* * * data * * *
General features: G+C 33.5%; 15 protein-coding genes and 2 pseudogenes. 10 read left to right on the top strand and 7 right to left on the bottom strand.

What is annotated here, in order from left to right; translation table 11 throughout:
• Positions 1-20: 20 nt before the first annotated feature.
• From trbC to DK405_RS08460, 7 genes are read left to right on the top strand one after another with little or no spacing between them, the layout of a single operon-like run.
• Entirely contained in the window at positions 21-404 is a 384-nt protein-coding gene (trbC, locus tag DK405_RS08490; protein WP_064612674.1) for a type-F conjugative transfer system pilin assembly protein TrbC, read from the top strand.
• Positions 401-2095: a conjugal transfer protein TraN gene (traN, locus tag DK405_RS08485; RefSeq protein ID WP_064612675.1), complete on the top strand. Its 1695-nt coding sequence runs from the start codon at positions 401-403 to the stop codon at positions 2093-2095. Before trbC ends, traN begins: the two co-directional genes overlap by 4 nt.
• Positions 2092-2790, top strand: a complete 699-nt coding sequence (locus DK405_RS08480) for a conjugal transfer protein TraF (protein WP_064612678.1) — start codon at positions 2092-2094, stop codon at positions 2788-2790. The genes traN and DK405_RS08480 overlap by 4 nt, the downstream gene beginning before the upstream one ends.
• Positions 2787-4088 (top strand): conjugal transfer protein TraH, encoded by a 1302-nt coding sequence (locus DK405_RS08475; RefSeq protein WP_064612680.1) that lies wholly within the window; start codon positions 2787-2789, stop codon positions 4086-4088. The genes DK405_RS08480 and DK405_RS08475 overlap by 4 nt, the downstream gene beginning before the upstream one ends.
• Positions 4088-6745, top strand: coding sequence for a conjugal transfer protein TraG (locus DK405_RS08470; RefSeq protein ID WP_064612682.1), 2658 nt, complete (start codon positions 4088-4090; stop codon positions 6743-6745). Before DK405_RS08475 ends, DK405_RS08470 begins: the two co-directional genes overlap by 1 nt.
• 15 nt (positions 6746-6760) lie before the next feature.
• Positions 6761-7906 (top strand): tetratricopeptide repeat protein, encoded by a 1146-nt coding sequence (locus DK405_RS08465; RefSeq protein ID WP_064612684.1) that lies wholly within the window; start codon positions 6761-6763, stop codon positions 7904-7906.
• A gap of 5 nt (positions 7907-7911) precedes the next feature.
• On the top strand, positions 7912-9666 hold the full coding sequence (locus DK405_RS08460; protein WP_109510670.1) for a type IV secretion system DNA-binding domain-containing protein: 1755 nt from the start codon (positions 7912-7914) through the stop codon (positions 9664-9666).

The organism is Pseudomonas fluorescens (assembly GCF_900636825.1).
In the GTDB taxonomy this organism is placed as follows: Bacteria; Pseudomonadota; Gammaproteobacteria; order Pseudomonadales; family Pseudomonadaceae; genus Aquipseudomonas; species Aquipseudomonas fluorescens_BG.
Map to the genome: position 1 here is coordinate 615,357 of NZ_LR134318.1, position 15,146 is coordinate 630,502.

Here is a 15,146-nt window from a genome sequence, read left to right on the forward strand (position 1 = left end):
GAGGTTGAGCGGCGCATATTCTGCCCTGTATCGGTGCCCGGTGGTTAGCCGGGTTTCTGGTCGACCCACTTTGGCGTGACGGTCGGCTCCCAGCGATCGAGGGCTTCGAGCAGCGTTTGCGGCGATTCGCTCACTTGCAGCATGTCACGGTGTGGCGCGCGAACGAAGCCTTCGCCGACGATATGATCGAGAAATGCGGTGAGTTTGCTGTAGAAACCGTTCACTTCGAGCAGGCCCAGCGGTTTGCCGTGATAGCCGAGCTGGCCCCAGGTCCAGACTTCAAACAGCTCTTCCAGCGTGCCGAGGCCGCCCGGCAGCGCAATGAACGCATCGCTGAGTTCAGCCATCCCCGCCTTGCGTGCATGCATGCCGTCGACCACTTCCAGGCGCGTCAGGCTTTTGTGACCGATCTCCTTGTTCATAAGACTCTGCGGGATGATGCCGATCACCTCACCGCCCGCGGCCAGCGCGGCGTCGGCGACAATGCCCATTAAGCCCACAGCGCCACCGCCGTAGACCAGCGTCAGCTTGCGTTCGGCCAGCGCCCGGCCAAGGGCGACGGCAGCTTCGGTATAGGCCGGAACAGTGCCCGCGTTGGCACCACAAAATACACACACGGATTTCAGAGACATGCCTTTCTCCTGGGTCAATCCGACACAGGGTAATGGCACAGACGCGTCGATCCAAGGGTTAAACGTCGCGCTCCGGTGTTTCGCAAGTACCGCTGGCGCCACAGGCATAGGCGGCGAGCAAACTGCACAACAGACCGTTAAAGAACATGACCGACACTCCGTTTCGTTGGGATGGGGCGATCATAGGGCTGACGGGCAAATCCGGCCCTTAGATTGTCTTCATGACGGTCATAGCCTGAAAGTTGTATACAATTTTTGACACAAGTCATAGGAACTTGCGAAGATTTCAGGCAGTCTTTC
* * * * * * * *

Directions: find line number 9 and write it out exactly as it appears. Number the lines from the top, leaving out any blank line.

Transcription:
• Positions 4088-6745, top strand: coding sequence for a conjugal transfer protein TraG (locus DK405_RS08470; RefSeq protein ID WP_064612682.1), 2658 nt, complete (start codon positions 4088-4090; stop codon positions 6743-6745). Before DK405_RS08475 ends, DK405_RS08470 begins: the two co-directional genes overlap by 1 nt.